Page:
Effects of Task and Object Configuration on Perspective Choice in Spatial Descriptions

Scott D. Mainwaring, Barbara Tversky and Diane J. Schiano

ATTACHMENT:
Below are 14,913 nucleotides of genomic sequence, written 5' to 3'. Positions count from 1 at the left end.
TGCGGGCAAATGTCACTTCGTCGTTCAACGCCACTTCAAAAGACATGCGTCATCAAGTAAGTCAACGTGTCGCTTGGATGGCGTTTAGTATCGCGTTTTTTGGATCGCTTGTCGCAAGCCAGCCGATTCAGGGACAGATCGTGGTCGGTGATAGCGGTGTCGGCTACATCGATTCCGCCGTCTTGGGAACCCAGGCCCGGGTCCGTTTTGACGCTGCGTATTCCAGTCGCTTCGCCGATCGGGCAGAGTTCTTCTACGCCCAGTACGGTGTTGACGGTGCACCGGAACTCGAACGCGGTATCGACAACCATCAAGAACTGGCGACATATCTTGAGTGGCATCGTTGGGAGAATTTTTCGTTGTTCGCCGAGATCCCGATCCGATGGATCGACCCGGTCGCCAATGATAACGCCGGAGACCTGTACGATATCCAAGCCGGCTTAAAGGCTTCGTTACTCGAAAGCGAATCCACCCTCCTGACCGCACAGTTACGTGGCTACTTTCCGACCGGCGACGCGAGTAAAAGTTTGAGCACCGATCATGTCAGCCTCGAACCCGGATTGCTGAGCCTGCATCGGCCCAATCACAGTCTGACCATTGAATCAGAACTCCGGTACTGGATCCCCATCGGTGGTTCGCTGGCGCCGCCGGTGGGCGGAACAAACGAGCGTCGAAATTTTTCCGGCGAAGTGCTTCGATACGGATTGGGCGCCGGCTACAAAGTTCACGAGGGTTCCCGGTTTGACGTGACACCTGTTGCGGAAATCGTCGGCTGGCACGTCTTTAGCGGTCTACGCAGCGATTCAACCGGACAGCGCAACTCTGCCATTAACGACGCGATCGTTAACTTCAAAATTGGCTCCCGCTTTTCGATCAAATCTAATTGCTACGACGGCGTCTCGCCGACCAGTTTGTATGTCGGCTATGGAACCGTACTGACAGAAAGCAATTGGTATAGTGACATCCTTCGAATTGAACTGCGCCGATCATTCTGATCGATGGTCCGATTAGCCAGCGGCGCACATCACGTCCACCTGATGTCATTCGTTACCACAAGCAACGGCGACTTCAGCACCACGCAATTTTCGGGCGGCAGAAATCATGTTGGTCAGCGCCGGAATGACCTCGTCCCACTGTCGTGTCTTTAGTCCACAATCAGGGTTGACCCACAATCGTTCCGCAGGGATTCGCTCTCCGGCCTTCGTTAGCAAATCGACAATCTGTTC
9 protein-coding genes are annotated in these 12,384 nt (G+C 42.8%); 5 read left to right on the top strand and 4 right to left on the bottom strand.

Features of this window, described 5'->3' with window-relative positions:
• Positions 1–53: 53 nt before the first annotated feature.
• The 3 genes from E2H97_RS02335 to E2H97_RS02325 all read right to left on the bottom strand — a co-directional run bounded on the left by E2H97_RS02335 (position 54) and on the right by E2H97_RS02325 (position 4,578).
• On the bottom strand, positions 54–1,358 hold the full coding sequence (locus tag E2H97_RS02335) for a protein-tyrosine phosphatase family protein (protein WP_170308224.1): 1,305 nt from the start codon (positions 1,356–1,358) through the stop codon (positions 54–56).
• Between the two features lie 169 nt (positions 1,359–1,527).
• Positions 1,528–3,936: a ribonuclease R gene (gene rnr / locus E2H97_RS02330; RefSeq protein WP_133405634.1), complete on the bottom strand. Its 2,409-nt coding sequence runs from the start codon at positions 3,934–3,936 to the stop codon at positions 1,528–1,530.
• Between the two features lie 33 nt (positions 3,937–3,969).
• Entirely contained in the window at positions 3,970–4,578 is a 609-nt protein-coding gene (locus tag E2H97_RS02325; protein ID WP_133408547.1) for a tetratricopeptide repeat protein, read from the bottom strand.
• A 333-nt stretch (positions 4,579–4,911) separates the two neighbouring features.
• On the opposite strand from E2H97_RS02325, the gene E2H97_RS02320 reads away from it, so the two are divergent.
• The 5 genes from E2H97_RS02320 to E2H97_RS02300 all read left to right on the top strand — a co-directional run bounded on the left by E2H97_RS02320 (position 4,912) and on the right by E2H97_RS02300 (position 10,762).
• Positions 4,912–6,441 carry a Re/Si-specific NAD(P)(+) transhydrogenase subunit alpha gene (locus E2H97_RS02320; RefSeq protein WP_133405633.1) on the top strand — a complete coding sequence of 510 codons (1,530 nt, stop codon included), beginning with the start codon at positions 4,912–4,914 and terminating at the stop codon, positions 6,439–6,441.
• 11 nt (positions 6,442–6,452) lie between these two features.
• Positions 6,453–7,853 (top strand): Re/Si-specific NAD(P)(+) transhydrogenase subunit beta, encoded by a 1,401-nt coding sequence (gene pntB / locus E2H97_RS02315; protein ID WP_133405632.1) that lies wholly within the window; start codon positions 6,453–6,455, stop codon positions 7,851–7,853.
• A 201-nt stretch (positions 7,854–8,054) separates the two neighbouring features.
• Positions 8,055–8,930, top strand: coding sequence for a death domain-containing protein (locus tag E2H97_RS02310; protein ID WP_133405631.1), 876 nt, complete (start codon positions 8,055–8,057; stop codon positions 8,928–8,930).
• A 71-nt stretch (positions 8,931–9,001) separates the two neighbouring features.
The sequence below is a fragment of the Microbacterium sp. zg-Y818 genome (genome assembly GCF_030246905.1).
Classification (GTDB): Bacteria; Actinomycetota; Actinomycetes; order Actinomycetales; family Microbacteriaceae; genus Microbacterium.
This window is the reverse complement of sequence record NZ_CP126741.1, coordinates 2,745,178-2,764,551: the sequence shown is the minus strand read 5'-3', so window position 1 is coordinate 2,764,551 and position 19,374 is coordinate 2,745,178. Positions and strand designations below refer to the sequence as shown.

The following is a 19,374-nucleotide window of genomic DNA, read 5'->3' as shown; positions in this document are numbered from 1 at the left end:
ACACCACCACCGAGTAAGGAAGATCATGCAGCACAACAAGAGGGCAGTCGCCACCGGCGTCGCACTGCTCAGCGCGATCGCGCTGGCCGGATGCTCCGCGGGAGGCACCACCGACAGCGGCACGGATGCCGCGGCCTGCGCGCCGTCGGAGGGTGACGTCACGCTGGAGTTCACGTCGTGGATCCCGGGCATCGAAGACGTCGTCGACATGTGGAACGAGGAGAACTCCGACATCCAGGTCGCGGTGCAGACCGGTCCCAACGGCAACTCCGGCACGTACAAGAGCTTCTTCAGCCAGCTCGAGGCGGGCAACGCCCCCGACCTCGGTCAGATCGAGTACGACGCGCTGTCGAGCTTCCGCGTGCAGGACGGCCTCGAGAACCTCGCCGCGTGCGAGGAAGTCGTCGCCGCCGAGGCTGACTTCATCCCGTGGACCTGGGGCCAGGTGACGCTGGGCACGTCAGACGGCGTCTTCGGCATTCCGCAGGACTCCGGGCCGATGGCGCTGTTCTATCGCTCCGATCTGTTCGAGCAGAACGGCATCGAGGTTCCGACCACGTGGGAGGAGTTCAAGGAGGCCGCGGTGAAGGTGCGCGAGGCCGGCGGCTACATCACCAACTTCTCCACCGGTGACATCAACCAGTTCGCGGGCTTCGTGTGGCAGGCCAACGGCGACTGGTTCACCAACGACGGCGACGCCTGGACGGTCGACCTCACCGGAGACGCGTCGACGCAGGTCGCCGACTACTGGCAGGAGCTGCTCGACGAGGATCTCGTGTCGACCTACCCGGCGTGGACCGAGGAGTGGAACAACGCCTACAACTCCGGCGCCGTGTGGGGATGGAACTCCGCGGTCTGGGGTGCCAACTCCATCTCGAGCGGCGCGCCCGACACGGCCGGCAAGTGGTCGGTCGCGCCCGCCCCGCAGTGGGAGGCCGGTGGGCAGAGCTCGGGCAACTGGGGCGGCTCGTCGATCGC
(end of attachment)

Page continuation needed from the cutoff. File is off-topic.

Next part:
In three different tasks, people described the location of one of two identical objects in a simple scene. When their addressees had the harder task, they usually adopted their addressee’s point of view in order to facilitate communication. When the cognitive burden between subject and addressee was more balanced, subjects often used their own perspectives. Subjects often used landmarks or cardinal directions instead of personal perspectives when these were available. Terms like near indicating close proximity were preferred to far and to terms indicating direction. Describing spatial location reflects the interplay of social and cognitive factors.

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